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Rockefeller spectrum bill scraps FCC effort, affects 4G competition: analysts

Senator Jay Rockefeller (D-WV.) planned bill on spectrum isn't just about building a public safety wireless data network for emergency first responder. Depending on how the cards fall, the bill could set the stage for corporate competition down the road, according to analysts.

To recap, the Commerce Committee chairman said he plans to introduce a bill that would hand over 10 megahertz of spectrum to public safety officials, adding to the 10 they already possess. Police, fire and other public safety groups have argued they need that additional spectrum to meet data demands of the future.

The bill essentially scraps a recommendation by the Federal Communications Commission to auction 10 megahertz of valuable spectrum to a commercial carrier, giving the proceeds of the spectrum to building the public safety network and the agreement that Congress and the carrier will continue to front building and operating costs of building a national network.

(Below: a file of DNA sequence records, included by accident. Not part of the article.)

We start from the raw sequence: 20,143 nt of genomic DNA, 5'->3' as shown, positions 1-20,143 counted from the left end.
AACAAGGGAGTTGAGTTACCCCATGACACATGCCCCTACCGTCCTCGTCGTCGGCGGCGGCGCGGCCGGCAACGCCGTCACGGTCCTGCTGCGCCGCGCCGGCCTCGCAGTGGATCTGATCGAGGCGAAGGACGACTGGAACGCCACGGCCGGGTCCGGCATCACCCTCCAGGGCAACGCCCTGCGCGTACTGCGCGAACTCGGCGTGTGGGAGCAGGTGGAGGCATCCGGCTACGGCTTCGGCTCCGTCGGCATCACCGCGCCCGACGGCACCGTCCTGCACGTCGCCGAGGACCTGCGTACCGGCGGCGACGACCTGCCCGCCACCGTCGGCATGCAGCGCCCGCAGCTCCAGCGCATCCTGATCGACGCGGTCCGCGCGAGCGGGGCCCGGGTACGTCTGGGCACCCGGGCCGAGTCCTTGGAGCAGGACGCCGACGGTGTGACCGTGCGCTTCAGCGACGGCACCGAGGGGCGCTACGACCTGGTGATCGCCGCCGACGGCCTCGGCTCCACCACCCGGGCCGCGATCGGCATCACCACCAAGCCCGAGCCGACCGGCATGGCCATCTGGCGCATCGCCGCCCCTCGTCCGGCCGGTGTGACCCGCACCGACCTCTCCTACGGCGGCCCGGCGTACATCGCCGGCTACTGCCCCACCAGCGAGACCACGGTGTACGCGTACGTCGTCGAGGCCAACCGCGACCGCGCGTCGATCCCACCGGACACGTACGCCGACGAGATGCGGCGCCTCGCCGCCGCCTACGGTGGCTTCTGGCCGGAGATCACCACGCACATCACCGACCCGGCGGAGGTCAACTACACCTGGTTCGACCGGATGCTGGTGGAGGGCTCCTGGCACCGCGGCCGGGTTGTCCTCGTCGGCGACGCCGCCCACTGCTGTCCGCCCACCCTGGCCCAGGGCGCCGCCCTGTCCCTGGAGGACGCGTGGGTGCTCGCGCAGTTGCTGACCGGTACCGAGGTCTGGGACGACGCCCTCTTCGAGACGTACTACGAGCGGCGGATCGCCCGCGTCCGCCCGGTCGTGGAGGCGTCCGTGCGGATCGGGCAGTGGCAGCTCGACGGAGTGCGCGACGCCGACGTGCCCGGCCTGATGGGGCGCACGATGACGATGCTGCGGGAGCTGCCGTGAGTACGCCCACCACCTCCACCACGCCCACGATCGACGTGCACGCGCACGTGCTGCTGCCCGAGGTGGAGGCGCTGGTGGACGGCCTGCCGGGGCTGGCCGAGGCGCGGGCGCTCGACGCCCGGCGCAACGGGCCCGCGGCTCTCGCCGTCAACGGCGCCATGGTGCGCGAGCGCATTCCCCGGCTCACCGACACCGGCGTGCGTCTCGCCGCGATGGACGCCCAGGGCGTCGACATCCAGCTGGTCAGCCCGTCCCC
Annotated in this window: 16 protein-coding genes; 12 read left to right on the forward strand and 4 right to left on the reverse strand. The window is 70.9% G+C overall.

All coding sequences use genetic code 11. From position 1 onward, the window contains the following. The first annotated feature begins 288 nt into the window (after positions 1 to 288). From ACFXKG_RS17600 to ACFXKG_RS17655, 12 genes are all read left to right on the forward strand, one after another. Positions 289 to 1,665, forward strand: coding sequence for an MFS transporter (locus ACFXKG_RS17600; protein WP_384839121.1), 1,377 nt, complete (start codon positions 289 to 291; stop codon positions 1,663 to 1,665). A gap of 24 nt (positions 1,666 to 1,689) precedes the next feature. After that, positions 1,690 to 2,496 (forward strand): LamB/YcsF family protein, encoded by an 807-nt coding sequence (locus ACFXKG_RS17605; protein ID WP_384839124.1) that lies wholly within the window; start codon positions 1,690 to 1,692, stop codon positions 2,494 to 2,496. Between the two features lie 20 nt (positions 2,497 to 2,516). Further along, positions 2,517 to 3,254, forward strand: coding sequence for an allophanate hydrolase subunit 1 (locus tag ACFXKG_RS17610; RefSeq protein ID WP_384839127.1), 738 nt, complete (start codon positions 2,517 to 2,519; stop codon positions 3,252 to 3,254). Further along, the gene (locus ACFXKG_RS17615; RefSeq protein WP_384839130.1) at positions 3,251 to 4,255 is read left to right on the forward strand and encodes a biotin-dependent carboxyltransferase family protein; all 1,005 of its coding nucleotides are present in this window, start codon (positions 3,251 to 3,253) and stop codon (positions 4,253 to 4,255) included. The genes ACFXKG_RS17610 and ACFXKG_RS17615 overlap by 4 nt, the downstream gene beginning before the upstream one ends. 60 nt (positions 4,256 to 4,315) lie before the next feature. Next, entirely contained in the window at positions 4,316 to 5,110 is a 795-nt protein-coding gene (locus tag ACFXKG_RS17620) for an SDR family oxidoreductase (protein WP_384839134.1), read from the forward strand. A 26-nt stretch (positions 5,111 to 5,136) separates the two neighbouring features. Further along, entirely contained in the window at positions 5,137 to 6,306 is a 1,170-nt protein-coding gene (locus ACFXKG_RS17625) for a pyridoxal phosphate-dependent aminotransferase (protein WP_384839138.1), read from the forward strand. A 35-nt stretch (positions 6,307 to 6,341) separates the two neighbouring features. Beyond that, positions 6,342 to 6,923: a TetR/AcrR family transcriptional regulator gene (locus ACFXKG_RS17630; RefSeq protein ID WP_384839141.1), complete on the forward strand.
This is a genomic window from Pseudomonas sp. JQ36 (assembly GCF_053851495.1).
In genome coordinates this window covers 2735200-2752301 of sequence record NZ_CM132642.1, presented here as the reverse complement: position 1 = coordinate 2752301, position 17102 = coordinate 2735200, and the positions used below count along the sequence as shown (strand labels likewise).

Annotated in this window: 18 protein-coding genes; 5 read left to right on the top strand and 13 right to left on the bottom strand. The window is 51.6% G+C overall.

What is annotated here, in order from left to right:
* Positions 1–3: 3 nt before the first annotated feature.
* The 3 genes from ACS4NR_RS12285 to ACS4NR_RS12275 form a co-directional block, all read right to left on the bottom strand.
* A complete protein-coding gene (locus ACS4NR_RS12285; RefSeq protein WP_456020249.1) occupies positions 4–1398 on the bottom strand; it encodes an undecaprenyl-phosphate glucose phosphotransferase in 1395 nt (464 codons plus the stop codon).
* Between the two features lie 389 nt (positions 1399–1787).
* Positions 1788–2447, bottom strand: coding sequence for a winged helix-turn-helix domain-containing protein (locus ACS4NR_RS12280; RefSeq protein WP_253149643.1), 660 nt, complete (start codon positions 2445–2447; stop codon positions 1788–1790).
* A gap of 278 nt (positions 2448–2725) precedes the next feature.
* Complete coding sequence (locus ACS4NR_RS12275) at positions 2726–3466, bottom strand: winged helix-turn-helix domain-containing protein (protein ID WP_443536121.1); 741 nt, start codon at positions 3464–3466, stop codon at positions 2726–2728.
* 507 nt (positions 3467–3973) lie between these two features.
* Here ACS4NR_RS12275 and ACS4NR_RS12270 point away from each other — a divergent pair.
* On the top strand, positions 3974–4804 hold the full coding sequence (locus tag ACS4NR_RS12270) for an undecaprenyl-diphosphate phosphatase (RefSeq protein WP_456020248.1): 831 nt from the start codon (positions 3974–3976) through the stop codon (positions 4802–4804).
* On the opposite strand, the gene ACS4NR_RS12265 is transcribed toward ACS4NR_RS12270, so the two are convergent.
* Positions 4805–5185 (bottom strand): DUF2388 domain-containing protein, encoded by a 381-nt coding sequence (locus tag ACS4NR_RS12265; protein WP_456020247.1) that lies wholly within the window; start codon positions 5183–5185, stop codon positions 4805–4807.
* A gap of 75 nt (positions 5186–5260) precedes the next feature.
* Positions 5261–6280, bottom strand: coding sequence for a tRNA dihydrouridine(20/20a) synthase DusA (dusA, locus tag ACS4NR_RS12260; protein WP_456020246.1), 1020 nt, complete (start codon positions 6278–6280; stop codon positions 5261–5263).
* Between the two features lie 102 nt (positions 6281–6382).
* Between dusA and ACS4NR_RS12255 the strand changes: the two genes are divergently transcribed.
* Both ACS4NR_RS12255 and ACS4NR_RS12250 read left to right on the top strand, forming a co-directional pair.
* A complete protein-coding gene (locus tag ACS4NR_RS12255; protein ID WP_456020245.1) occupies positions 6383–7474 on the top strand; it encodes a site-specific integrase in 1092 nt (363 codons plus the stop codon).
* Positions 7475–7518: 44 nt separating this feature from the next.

The move is a win for companies like AT&T and Verizon, according to Stifel Nicholaus analyst Rebecca Arbogast. She said those telecom giants have supported public safety officials' request for more spectrum to keep it out of the hands of competitors such as T-Mobile.

Verizon and AT&T "are in no immediate need of spectrum, (but) would prefer to keep the spectrum from competitors that could use it to close the gap, and were probably in no mood to enter a bidding war even if they were allowed to participate in the
auction," Arbogast said in a research note.

Motorola, the biggest supplier of handsets to emergency responders, also wins from the Rockefeller announcement. If the FCC's auction took place, which carried the condition of opening the handset market, "Motorola was at risk from facing additional competition."

The bill is a setback for the FCC, which has struggled to implement parts of its national broadband plan, with its ability to impose rules over broadband providers in question. Though it did advance its push for auctions of spectrum held by broadcasters that would give television and radio stations a cut of proceeds.

By Cecilia Kang  |  July 22, 2010; 11:06 AM ET
Categories:  Broadband , FCC  
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